> Children tell us how they celebrate Christmas in Ethiopia

> Children tell us how they celebrate Christmas in Ethiopia

Search our blogs

Children tell us how they celebrate Christmas in Ethiopia

Learning about Genna, celebrated January 7

By Semereta Sewasew, communications manager, Ethiopia

Ethiopia Christmas

We caught up with children where we work in Ethiopia to learn how they experience Christmas, a holiday they call Genna and celebrate Jan. 7.

 

“On Christmas day, my mother and I wake up very early to go to church. We dress in our traditional clothes,” begins Samrawit (above), 7. “The evening before my mother also makes a wonderful Doro wot (chicken stew). She also bakes bread and makes coffee. [Then] all the children in our neighbourhood go outside, and we play games like hide-and-seek. I really enjoy Christmas.”

 

Senait, 14, has similar memories. “For Christmas, I make coffee for my grandfather. We also make bread and chicken stew (Doro wot),” she says, noting that she wears her traditional clothes.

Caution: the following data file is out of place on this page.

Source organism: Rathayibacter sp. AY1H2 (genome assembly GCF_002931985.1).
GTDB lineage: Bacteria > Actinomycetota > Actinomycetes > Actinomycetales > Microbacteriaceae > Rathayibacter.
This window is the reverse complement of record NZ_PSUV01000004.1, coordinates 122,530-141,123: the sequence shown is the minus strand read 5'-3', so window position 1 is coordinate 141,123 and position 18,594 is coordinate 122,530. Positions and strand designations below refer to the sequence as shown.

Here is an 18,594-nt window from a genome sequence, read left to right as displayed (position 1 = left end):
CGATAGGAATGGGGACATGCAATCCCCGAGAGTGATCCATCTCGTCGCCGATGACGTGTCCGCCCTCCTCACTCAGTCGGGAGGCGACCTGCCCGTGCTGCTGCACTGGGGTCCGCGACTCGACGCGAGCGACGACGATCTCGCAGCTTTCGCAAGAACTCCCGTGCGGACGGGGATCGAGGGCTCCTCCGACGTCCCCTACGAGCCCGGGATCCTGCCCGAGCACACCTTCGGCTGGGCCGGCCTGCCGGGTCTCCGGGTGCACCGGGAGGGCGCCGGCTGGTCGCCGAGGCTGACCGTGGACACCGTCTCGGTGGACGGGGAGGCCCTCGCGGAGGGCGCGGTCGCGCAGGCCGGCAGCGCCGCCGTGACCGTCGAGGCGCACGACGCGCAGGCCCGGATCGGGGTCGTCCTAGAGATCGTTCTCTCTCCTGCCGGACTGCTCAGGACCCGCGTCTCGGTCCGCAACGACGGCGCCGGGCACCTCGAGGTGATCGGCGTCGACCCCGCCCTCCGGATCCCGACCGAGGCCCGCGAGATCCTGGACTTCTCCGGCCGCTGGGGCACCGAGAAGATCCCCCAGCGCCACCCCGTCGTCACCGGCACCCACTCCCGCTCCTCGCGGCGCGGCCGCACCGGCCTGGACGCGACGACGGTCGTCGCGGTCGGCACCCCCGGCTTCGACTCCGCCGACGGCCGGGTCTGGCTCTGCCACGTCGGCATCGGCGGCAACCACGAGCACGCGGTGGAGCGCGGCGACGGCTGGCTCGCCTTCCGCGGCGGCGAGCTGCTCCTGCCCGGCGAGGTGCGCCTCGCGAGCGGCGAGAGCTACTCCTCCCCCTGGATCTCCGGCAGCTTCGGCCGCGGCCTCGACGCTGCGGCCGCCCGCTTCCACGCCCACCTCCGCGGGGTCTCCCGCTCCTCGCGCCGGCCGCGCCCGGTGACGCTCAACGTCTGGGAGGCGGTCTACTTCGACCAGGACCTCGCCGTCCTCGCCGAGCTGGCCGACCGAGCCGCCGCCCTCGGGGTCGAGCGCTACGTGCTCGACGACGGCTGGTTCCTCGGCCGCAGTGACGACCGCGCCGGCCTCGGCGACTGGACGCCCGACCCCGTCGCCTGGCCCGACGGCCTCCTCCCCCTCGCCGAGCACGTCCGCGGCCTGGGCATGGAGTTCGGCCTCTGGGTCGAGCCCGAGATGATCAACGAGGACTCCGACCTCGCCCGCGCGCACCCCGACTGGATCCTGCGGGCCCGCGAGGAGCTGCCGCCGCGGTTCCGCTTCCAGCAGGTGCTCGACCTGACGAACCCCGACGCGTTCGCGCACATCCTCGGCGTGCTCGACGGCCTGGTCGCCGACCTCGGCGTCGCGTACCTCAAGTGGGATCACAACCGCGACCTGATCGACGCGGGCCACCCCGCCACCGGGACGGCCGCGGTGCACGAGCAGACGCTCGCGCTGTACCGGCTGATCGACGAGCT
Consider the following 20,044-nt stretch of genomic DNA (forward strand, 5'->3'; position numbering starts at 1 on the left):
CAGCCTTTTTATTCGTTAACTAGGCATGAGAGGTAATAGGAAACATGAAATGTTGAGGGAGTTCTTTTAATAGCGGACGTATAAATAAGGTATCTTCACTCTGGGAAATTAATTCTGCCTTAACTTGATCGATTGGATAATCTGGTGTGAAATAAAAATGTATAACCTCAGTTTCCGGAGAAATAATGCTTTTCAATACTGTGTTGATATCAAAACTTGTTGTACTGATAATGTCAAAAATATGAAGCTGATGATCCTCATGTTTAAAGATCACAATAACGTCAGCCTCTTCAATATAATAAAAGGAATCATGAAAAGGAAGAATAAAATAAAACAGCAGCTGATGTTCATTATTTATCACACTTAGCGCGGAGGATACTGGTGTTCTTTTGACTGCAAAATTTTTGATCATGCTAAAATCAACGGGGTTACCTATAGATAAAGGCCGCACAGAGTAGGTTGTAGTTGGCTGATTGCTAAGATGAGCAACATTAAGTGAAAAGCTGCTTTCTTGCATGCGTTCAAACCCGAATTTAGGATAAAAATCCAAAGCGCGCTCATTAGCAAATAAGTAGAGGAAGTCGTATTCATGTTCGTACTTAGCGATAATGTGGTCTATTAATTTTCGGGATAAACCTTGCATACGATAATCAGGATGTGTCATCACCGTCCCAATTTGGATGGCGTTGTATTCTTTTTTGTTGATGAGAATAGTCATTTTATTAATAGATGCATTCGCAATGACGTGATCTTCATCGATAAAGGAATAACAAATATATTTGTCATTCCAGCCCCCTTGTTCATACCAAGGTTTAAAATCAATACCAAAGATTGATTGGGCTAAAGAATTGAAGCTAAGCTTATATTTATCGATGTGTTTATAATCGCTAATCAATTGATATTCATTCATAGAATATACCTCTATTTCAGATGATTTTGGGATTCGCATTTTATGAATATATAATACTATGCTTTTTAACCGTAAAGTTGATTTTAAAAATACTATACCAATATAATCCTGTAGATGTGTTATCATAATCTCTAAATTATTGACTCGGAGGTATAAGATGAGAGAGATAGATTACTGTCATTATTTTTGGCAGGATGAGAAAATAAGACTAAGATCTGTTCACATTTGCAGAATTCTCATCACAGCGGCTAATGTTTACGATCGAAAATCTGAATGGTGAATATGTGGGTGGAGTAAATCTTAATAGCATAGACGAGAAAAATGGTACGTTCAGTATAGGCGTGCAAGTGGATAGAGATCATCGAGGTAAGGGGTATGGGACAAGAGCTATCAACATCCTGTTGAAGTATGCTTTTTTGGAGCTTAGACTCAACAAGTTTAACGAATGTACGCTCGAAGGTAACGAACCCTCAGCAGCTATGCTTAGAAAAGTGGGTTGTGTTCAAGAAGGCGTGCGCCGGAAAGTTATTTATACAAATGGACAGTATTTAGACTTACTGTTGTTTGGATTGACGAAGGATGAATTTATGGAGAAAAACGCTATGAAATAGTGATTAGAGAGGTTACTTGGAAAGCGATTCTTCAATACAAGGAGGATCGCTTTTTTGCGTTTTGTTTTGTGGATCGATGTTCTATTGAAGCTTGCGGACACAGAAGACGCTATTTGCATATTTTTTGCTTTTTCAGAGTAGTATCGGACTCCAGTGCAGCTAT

Fun facts

  • Christians across Ethiopia celebrate Genna (known as Lidet or “birthday”) by attending a church service that lasts throughout the night, with parishioners moving from one church to another.
  • During celebrations, Ethiopians don a traditional shamma, a thin, white cotton wrap with brightly coloured stripes across the ends.
  • In the rural northern region of Ethiopia, men and boys play Genna, a game that’s similar to hockey, except it’s played with a round wooden ball and only at Christmas.

 

Sponsor a child this Christmas. Learn more today.

Sharing is caring:

About Christian Children’s Fund of Canada:

Christian Children’s Fund of Canada works globally to support children and youth who dream of a better world. For nearly 60 years, we’ve brought together diverse people and partnerships, driven by a common belief: education extends beyond the walls of a classroom and is the most powerful tool children can use to change their world. We focus on breaking barriers preventing access to inclusive, quality education for all, especially girls.